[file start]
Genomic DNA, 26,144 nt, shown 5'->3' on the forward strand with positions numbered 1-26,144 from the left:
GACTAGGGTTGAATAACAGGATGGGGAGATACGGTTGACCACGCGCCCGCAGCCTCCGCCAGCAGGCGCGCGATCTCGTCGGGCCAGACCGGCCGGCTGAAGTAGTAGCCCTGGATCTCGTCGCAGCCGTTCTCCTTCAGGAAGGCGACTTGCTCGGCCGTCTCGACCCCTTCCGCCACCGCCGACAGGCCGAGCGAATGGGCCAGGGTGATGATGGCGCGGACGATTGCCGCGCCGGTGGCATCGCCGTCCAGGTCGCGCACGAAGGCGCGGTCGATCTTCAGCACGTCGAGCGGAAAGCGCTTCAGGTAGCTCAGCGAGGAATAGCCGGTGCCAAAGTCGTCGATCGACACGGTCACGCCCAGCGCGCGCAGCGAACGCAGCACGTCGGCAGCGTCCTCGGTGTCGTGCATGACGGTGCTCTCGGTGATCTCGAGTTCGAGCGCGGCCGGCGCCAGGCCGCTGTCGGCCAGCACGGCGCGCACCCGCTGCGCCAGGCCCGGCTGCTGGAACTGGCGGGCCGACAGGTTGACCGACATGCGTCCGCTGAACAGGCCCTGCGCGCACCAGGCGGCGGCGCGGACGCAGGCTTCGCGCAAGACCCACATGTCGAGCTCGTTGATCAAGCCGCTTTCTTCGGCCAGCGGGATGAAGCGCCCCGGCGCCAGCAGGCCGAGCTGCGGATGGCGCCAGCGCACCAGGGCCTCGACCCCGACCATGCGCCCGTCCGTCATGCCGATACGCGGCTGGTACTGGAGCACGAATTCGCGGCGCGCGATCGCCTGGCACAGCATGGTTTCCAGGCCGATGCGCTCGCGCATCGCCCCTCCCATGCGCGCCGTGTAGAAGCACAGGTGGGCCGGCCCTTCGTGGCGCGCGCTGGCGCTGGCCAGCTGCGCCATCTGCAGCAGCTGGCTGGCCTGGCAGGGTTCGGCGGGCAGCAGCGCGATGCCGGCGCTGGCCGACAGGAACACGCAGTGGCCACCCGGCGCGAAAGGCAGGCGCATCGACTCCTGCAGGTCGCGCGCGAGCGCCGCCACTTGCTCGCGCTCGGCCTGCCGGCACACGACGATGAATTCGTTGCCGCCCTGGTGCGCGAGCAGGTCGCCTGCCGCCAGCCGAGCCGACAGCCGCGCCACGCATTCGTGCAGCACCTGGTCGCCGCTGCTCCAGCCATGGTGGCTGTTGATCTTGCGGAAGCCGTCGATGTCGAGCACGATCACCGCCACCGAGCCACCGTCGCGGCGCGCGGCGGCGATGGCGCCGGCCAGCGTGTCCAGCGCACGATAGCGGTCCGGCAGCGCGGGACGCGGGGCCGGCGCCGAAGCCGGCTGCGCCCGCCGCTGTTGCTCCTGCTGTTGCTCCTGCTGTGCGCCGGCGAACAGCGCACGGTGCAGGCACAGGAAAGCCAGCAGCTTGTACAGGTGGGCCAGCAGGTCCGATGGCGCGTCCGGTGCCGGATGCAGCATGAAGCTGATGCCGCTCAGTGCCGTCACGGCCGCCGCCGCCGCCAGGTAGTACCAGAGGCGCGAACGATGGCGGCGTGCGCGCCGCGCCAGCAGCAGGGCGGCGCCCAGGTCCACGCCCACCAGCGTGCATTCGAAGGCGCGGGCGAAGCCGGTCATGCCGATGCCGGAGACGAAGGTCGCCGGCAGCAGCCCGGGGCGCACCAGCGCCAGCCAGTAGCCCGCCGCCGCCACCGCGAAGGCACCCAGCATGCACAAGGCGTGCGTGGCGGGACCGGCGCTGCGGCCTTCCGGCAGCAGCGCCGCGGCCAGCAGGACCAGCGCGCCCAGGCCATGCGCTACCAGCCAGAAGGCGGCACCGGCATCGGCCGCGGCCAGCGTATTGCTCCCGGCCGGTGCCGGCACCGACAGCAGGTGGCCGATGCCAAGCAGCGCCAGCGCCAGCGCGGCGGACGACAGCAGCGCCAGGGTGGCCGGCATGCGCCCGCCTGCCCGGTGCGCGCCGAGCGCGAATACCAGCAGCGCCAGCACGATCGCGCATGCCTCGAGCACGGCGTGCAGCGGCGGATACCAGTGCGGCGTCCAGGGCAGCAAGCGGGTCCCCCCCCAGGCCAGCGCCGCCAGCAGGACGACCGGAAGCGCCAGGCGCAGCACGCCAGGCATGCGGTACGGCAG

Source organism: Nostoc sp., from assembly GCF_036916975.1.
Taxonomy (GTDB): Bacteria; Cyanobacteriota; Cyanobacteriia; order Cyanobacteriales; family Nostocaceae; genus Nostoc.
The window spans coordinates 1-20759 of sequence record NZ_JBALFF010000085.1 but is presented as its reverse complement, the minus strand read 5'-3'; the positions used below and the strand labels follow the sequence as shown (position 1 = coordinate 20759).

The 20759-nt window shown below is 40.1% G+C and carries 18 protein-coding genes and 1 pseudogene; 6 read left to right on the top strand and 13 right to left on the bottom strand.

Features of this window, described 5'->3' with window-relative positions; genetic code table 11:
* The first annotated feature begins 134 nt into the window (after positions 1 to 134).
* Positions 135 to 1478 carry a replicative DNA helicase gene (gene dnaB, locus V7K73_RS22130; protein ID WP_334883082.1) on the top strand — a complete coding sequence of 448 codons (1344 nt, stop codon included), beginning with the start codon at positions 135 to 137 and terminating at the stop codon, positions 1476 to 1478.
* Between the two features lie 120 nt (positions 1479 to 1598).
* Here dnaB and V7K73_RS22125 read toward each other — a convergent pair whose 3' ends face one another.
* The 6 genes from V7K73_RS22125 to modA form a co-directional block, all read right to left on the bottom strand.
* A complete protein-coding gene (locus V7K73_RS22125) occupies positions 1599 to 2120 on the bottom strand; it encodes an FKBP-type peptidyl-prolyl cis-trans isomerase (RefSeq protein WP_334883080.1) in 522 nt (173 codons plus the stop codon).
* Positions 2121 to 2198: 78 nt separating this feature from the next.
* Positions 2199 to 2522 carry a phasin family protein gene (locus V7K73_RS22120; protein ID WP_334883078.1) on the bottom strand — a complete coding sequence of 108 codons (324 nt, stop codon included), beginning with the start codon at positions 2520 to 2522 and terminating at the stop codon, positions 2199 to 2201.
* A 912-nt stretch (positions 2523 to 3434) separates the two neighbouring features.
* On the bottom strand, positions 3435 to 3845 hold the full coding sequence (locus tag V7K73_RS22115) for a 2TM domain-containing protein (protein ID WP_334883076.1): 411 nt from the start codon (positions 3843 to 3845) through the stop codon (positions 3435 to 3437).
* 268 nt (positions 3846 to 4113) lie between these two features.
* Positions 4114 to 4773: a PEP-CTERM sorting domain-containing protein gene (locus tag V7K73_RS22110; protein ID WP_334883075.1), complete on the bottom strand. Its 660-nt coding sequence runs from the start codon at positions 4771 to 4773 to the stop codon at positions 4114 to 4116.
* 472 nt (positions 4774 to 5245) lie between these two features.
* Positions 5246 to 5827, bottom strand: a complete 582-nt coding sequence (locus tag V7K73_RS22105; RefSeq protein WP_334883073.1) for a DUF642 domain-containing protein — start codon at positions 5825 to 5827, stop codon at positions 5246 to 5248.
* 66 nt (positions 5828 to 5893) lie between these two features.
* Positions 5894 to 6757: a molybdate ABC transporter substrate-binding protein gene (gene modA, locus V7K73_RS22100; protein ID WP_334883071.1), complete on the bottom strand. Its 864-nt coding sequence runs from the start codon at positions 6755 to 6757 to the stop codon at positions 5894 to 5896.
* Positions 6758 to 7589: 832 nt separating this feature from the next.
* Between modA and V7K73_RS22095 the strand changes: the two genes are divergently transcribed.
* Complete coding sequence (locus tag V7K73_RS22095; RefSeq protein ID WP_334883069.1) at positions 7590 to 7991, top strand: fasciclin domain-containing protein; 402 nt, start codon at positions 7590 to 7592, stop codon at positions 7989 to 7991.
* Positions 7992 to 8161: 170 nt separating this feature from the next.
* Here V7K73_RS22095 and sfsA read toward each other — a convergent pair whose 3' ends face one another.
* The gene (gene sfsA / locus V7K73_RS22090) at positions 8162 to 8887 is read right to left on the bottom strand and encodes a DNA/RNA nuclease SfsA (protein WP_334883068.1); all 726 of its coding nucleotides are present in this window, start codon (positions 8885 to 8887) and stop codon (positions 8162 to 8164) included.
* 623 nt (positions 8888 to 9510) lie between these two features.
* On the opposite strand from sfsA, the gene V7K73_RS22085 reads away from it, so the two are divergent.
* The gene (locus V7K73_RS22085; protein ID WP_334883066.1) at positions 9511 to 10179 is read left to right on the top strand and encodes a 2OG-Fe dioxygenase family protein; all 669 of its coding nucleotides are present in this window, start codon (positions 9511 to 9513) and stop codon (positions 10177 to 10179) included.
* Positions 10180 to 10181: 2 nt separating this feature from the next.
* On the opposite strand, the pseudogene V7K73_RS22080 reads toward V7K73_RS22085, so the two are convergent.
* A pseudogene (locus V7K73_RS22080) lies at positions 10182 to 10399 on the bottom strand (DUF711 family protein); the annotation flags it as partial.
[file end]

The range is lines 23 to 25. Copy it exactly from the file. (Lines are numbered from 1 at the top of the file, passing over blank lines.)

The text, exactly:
* Positions 5894 to 6757: a molybdate ABC transporter substrate-binding protein gene (gene modA, locus V7K73_RS22100; protein ID WP_334883071.1), complete on the bottom strand. Its 864-nt coding sequence runs from the start codon at positions 6755 to 6757 to the stop codon at positions 5894 to 5896.
* Positions 6758 to 7589: 832 nt separating this feature from the next.
* Between modA and V7K73_RS22095 the strand changes: the two genes are divergently transcribed.